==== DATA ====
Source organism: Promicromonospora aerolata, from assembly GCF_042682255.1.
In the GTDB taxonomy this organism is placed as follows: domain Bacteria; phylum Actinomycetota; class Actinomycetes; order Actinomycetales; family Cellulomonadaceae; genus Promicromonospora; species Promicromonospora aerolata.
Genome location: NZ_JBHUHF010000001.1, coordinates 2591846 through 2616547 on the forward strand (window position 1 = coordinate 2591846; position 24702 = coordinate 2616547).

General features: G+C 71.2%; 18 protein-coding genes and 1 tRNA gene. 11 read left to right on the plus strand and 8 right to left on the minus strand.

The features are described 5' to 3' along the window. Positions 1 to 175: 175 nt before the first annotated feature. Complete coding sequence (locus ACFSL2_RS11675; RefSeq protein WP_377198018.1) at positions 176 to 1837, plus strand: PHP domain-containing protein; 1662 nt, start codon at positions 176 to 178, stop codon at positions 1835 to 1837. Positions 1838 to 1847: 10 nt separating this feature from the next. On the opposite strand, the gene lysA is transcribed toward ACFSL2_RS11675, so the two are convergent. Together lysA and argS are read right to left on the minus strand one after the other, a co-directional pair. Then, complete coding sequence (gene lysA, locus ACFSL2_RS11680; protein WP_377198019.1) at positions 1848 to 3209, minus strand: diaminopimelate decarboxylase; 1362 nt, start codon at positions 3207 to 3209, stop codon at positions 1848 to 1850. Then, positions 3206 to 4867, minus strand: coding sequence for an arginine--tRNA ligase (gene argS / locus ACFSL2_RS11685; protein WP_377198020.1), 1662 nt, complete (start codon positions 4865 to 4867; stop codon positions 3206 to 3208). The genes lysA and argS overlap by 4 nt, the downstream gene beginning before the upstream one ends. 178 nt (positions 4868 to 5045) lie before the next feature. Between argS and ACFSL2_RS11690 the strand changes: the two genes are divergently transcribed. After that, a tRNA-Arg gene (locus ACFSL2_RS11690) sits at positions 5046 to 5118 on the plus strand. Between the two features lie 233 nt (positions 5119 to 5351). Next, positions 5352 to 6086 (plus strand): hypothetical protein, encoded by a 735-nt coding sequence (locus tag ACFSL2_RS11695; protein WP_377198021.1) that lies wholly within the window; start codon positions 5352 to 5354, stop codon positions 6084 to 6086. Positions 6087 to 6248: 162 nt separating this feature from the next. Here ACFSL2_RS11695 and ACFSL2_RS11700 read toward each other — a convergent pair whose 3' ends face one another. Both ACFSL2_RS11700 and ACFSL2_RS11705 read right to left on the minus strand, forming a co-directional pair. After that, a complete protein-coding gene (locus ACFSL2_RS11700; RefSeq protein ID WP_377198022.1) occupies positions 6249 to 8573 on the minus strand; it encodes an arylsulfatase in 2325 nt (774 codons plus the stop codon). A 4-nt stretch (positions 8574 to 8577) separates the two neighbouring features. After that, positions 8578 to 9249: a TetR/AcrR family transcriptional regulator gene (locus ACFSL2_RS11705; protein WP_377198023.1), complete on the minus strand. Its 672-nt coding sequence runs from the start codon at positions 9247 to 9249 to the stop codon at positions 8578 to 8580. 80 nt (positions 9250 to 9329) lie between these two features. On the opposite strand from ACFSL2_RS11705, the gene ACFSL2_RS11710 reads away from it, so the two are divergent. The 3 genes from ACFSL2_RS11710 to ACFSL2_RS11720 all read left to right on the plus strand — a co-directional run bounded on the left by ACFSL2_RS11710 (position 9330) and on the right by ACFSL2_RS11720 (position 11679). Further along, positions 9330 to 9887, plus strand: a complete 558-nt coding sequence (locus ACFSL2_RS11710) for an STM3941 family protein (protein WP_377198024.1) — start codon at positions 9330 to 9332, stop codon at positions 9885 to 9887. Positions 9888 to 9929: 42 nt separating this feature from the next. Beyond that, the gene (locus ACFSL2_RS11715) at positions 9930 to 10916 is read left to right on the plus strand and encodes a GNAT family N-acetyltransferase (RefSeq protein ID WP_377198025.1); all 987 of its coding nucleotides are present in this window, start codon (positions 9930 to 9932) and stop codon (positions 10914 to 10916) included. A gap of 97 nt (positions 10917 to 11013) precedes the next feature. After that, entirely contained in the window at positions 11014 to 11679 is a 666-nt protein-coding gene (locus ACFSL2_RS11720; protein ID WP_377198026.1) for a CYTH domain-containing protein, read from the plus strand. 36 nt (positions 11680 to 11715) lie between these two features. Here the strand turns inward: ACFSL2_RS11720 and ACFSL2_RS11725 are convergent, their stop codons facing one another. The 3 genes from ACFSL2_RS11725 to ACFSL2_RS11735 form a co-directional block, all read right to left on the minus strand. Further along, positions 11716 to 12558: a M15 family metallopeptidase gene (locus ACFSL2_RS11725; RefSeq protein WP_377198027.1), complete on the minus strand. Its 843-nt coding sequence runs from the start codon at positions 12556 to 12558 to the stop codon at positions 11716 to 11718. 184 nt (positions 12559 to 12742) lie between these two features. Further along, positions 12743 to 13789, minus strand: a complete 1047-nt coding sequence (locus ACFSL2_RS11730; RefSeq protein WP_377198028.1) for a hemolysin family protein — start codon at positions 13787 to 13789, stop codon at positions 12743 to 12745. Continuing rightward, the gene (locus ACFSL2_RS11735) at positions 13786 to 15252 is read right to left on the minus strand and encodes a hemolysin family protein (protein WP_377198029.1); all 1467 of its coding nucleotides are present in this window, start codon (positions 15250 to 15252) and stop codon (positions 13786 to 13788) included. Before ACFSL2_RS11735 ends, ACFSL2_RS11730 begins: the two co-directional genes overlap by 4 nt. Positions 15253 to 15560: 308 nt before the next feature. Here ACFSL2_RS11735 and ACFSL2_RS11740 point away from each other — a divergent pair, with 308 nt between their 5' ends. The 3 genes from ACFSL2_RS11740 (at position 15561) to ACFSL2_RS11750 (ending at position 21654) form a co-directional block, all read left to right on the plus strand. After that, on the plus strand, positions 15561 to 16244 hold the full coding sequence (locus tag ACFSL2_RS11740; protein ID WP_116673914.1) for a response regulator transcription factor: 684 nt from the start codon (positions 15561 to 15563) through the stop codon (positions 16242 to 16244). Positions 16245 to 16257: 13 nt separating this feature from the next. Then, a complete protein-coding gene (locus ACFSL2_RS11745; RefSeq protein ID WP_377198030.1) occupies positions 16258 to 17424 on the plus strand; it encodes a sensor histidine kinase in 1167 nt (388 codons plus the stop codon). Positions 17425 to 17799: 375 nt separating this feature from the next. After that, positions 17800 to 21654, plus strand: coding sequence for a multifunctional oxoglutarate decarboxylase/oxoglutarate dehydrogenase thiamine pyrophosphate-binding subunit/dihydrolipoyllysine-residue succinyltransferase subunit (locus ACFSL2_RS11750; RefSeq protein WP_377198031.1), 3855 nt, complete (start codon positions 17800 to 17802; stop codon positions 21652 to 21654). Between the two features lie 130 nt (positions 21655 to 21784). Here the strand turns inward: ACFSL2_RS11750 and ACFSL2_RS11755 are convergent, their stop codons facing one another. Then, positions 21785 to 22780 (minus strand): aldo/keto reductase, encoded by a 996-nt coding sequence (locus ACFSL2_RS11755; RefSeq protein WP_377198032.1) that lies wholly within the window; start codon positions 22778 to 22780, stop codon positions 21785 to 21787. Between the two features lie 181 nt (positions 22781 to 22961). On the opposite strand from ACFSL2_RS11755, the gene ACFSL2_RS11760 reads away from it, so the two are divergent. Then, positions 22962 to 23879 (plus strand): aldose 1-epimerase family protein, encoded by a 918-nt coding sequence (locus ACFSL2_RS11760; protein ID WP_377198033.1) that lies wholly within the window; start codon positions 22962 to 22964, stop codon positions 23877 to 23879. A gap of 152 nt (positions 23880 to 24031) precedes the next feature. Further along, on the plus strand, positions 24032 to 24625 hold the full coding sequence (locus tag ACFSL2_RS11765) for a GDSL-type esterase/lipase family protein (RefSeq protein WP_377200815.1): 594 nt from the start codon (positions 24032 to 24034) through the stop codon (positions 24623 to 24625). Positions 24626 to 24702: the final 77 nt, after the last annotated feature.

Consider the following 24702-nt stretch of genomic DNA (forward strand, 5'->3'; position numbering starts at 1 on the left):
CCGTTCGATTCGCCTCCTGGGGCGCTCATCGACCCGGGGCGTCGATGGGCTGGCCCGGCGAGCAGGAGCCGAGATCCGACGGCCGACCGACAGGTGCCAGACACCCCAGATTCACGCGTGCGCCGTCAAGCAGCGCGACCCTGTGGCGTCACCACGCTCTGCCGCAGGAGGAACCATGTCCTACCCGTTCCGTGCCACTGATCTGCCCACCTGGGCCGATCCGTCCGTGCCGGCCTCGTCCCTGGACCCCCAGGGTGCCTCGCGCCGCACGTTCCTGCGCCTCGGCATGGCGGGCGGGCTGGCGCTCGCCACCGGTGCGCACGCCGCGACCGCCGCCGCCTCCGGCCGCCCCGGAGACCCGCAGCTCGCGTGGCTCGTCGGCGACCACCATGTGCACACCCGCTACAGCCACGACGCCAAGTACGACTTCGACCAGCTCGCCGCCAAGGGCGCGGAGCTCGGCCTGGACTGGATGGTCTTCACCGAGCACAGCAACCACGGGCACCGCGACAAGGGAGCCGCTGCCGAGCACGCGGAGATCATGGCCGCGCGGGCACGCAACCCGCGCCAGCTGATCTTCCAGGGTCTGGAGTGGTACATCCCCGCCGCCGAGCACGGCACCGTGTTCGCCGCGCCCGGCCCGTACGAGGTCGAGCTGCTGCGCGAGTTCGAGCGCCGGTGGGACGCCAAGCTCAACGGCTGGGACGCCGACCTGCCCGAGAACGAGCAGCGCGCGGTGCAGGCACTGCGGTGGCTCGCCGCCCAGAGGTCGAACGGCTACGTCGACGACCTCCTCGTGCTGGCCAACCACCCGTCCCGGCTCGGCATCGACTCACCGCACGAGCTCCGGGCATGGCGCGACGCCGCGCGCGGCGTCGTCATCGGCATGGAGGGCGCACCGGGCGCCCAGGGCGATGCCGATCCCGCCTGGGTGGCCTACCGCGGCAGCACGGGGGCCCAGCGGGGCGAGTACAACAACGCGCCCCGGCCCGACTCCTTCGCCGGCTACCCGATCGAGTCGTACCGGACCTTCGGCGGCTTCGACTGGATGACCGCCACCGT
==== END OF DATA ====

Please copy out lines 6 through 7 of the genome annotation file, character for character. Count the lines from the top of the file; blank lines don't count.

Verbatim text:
Consider the following 24702-nt stretch of genomic DNA (forward strand, 5'->3'; position numbering starts at 1 on the left):
CCGTTCGATTCGCCTCCTGGGGCGCTCATCGACCCGGGGCGTCGATGGGCTGGCCCGGCGAGCAGGAGCCGAGATCCGACGGCCGACCGACAGGTGCCAGACACCCCAGATTCACGCGTGCGCCGTCAAGCAGCGCGACCCTGTGGCGTCACCACGCTCTGCCGCAGGAGGAACCATGTCCTACCCGTTCCGTGCCACTGATCTGCCCACCTGGGCCGATCCGTCCGTGCCGGCCTCGTCCCTGGACCCCCAGGGTGCCTCGCGCCGCACGTTCCTGCGCCTCGGCATGGCGGGCGGGCTGGCGCTCGCCACCGGTGCGCACGCCGCGACCGCCGCCGCCTCCGGCCGCCCCGGAGACCCGCAGCTCGCGTGGCTCGTCGGCGACCACCATGTGCACACCCGCTACAGCCACGACGCCAAGTACGACTTCGACCAGCTCGCCGCCAAGGGCGCGGAGCTCGGCCTGGACTGGATGGTCTTCACCGAGCACAGCAACCACGGGCACCGCGACAAGGGAGCCGCTGCCGAGCACGCGGAGATCATGGCCGCGCGGGCACGCAACCCGCGCCAGCTGATCTTCCAGGGTCTGGAGTGGTACATCCCCGCCGCCGAGCACGGCACCGTGTTCGCCGCGCCCGGCCCGTACGAGGTCGAGCTGCTGCGCGAGTTCGAGCGCCGGTGGGACGCCAAGCTCAACGGCTGGGACGCCGACCTGCCCGAGAACGAGCAGCGCGCGGTGCAGGCACTGCGGTGGCTCGCCGCCCAGAGGTCGAACGGCTACGTCGACGACCTCCTCGTGCTGGCCAACCACCCGTCCCGGCTCGGCATCGACTCACCGCACGAGCTCCGGGCATGGCGCGACGCCGCGCGCGGCGTCGTCATCGGCATGGAGGGCGCACCGGGCGCCCAGGGCGATGCCGATCCCGCCTGGGTGGCCTACCGCGGCAGCACGGGGGCCCAGCGGGGCGAGTACAACAACGCGCCCCGGCCCGACTCCTTCGCCGGCTACCCGATCGAGTCGTACCGGACCTTCGGCGGCTTCGACTGGATGACCGCCACCGT